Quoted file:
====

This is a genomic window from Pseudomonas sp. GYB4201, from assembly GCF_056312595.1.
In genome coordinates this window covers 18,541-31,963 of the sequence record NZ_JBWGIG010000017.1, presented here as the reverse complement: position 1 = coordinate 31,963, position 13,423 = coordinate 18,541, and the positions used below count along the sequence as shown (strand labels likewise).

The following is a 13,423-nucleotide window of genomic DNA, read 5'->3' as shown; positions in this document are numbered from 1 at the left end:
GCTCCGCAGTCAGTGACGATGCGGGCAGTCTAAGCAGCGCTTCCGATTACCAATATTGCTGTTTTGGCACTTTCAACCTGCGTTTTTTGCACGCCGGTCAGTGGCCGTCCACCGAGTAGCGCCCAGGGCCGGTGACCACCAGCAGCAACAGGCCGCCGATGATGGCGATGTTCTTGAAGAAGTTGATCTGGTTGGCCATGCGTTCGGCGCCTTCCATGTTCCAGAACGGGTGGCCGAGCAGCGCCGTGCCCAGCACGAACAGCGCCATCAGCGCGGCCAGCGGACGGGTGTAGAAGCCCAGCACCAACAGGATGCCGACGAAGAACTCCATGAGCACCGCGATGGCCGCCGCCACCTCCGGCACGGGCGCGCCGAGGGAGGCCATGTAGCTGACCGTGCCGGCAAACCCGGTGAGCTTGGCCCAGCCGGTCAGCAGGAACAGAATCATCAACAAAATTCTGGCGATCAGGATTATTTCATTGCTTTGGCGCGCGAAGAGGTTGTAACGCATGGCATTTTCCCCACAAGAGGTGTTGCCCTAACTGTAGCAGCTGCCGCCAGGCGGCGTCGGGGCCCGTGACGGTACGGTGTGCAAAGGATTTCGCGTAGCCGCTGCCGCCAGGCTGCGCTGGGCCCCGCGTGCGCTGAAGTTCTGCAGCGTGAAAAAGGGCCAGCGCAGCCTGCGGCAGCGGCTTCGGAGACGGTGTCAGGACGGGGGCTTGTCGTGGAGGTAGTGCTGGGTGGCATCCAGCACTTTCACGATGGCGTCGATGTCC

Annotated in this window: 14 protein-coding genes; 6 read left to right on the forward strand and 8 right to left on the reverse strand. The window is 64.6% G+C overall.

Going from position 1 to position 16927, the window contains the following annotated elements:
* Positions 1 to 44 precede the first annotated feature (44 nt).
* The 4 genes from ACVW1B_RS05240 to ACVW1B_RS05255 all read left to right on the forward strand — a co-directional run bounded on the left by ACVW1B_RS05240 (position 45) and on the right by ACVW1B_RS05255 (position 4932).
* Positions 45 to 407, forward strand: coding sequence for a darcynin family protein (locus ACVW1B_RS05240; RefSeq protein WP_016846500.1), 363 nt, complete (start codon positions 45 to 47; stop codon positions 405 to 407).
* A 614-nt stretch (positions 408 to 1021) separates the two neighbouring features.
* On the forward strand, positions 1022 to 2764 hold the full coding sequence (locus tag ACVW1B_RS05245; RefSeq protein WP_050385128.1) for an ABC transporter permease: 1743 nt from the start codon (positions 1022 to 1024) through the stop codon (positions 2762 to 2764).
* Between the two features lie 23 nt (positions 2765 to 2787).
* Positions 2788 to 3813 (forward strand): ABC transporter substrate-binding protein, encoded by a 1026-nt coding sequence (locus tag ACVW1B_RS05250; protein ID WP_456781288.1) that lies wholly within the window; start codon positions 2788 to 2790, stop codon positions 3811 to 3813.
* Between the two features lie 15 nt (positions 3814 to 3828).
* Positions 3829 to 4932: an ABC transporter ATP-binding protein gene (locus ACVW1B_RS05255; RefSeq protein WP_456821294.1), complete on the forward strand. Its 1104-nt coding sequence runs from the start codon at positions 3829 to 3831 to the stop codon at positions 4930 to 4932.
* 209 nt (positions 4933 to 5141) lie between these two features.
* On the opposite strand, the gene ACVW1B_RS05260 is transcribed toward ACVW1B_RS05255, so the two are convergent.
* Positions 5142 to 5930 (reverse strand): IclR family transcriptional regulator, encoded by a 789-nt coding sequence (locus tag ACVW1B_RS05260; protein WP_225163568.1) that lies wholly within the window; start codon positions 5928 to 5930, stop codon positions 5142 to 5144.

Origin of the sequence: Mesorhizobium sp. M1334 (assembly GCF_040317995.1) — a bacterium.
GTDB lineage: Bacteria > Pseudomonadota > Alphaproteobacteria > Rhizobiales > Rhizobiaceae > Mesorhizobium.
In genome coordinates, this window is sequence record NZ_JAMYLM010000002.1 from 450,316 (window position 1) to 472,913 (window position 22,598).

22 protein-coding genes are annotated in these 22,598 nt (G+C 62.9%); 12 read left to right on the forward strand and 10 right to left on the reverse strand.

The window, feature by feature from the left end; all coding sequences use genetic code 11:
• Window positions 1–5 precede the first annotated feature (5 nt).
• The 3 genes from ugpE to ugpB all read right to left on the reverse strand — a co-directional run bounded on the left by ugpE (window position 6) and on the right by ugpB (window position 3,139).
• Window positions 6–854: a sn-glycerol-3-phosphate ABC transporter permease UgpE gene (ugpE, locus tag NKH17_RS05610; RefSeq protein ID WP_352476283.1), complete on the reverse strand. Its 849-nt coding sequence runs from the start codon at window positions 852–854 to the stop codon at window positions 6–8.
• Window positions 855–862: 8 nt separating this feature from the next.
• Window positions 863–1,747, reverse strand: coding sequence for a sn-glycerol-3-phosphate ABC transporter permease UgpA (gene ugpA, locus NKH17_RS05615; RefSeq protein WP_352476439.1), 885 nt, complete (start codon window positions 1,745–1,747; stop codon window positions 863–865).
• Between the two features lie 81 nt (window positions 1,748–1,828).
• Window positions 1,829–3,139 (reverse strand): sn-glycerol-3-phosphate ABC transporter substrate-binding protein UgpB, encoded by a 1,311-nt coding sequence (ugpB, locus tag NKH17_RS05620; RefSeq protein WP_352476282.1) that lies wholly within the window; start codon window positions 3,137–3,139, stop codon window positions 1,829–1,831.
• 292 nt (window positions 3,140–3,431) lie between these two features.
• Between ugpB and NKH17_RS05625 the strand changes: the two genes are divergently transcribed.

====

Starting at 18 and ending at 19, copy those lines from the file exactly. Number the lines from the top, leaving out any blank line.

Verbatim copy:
* Positions 5142 to 5930 (reverse strand): IclR family transcriptional regulator, encoded by a 789-nt coding sequence (locus tag ACVW1B_RS05260; protein WP_225163568.1) that lies wholly within the window; start codon positions 5928 to 5930, stop codon positions 5142 to 5144.

Origin of the sequence: Mesorhizobium sp. M1334 (assembly GCF_040317995.1) — a bacterium.